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Mader and Martin Were the Snowball Derby’s First Youth Movement

18 October 2013 | Archived News, Snowball Derby News | |    
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Dave Mader III and Mark Martin Recall the Battle for the 1978 Snowball Derby Win
By Elgin Traylor, Speed51.com Operations Manager – Twitter: @ElginTraylor

Barbra Streisand and Neil Diamond were on top of the musical charts with the song “You Don’t Bring me Flowers” as teams pulled into Five Flags Speedway in Pensacola, Florida for the running of the 11th Annual Snowball Derby. The year was 1978 and the parties that would play a factor in the first youth movement in short track racing still remember it like it was yesterday.

The two young, long-haired drivers that would later become heroes in the racing community were 23-year old Alabama native Dave Mader III and a 19-year old from Arkansas named Mark Martin. Back in 1978 these two were the youngest in the field and the victory came down to them.

Mader ended up in Five Flags’ victory lane on that day, but both drivers can look back fondly on that moment in the Pensacola sunset at the end of the Snowball Derby.

“I don’t even remember seeing two to go,” said Mader. “I got to the middle of the backstretch and I bumped him. I remember Mark looking up and seeing his eyes. He then went in a little too deep and went up a little bit. I stood back in the gas and put it in the hole. We never touched. We came back and I saw the white flag waving.”
The white flag got Mader’s attention and he said he got excited at that point as he made the winning pass for the Snowball Derby.

“He went on around me and I finished second,” said Martin, who was making his second start in the Snowball Derby in 1978. “It never occurred to me to look at the right-rear tire. But I did blister it. We had 46 compound on the right side and 51′s on lefts. The 51′s were softer. My plan for the last stop was to put 51′s on the rights for the last run. We did and I am leading the race and I started slowing down and getting a little loose. The next thing I know I feel a little push on the back bumper. It was Dave Mader III.”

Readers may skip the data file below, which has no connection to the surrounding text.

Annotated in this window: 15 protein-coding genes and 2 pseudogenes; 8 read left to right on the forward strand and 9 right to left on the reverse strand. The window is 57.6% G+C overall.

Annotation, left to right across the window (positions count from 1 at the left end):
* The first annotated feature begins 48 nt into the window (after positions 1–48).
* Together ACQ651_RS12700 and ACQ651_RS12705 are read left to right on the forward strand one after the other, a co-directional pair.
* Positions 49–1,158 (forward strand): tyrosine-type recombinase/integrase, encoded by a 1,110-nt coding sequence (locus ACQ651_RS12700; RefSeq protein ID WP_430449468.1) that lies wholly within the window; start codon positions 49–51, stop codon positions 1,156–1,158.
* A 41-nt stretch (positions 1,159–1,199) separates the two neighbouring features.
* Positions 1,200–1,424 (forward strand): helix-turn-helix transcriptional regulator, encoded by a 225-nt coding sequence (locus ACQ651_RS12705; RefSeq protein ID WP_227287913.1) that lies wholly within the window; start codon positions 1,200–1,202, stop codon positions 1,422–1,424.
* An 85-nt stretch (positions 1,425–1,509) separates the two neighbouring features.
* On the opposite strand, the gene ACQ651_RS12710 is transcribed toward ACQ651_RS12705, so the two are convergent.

Mader’s victory marked the youngest winner in Snowball Derby history at the time. It was later trumped by Steve Wallace some 26 years later and then again by Chase Elliott in 2011.

After the race ended the future NASCAR star Martin waited for Mader and was the first one to congratulate him in victory lane. He didn’t bring flowers, but he brought an memory that has lasted a life time.

“He parked his car next to mine after I did two cool down laps,” said Mader of Martin. “I guess I was like, ‘Oh my gosh, we won’ and did an extra one. That moment stands out. Mark was one of the most gracious ones. I have the picture on my wall and I see it ever day.”

The 1978 edition was both drivers’ shining moment in the Snowball Derby. Martin ran seven more Snowball Derby races and could only finishes as high as fourth in 1984. Mader ran a total of 25 Snowball Derbies before his last in 2010. Third in 1985 was the closest he got to returning to victory lane.

“It’s really the crown jewel of Late Model racing,” added Martin. “There is an amazing list of people who have won that race. For all the racing I did and all the races Rusty Wallace and I won, we didn’t get one of those things.”
For Mader the taste of victory slipped through his fingers year-after-year.

” You want to talk about being sick,” said Mader, now 58. “I did it to myself thinking about the number of times I was in the top three in the final 30 laps after 1978 and didn’t win. I could have won so many times, it’s sickening to think of them. I can’t tell you how much it means to have won one out of the 25 I ran.”

Even today the Derby still has meaning to Martin, who remains in the NASCAR spotlight still today at the age of 54.

“Man what an incredible accomplishment it is to win the Snowball Derby,” said Martin. “Steven (Wallace) goes down and gets one and Johanna Long does it too. I salute the young drivers who get wins there. It was a big-time deal for us even 30 years ago and now it’s a big part of the racing culture. Even though we don’t participate in those races like we used to, the NASCAR world recognize them and is watching.”

Some 30-plus years later, Mader can tell the story over and over again and it does not get old for him at least. Now on Sunday’s Mader pulls for Mark Martin when he watches NASCAR events on his TV.

“To be able to race Mark for the win was the highlight for me and it would have been for anybody.”

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